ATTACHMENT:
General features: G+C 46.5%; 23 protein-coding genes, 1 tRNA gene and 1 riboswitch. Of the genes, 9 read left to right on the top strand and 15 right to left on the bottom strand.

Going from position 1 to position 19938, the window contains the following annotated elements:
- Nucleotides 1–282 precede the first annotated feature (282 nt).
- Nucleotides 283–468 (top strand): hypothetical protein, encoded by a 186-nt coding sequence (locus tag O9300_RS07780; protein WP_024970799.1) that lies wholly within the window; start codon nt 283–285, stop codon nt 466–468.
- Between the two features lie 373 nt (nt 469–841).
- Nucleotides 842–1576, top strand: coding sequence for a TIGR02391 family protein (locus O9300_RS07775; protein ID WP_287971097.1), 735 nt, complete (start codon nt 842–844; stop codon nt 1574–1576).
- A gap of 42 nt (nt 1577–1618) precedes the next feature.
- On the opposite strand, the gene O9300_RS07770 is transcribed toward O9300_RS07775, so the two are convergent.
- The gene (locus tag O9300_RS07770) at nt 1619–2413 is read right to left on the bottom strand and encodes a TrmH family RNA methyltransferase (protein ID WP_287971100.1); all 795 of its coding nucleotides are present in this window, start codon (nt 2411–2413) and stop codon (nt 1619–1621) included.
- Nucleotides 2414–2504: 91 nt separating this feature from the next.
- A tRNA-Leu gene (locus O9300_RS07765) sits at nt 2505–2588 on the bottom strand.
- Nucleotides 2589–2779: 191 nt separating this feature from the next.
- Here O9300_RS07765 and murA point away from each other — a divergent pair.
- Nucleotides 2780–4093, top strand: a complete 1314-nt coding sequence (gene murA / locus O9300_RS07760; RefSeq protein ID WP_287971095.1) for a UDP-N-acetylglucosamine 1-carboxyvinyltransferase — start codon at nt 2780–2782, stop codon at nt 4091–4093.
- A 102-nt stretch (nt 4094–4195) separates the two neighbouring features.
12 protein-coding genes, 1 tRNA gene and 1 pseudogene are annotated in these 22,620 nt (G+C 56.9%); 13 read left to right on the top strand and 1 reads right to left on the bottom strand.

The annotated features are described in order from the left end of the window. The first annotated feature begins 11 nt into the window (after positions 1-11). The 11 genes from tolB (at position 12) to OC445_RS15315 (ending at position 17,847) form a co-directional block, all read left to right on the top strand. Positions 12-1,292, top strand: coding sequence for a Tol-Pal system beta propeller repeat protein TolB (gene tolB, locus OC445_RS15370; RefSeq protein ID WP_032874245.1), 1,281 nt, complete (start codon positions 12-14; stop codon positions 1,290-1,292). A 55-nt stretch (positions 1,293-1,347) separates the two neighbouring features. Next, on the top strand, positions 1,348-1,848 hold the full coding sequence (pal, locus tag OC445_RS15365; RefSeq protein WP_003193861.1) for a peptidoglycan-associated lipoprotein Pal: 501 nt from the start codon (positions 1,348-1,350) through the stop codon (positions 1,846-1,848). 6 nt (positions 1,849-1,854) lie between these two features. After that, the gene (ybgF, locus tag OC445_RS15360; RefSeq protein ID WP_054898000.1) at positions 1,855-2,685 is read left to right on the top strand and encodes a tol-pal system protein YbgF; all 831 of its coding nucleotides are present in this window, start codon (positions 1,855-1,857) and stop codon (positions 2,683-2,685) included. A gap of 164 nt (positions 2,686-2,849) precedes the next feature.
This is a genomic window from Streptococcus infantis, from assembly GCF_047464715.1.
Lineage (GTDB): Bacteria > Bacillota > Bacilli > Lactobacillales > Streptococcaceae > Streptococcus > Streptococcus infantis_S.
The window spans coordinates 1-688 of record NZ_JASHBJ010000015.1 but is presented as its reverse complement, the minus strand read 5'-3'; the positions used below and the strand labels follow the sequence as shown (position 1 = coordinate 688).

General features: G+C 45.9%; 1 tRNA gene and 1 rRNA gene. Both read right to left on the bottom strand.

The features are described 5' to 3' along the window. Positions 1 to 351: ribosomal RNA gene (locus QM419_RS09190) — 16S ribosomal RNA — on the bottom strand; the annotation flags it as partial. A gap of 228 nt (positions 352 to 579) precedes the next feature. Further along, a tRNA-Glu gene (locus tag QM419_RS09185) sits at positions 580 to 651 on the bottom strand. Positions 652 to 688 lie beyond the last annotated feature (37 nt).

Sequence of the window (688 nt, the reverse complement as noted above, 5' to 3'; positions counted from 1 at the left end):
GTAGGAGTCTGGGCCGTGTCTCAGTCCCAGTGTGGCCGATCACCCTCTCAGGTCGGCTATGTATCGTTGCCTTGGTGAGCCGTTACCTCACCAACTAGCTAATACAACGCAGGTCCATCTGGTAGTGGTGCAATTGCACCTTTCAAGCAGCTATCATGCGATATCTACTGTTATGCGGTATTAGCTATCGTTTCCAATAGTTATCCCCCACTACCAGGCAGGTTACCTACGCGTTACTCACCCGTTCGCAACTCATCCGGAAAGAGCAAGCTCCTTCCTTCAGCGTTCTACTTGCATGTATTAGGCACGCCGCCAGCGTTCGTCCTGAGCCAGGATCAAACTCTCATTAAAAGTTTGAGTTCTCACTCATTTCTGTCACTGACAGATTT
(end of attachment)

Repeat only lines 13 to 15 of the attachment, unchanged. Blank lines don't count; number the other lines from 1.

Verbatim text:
- Here O9300_RS07765 and murA point away from each other — a divergent pair.
- Nucleotides 2780–4093, top strand: a complete 1314-nt coding sequence (gene murA / locus O9300_RS07760; RefSeq protein ID WP_287971095.1) for a UDP-N-acetylglucosamine 1-carboxyvinyltransferase — start codon at nt 2780–2782, stop codon at nt 4091–4093.
- A 102-nt stretch (nt 4094–4195) separates the two neighbouring features.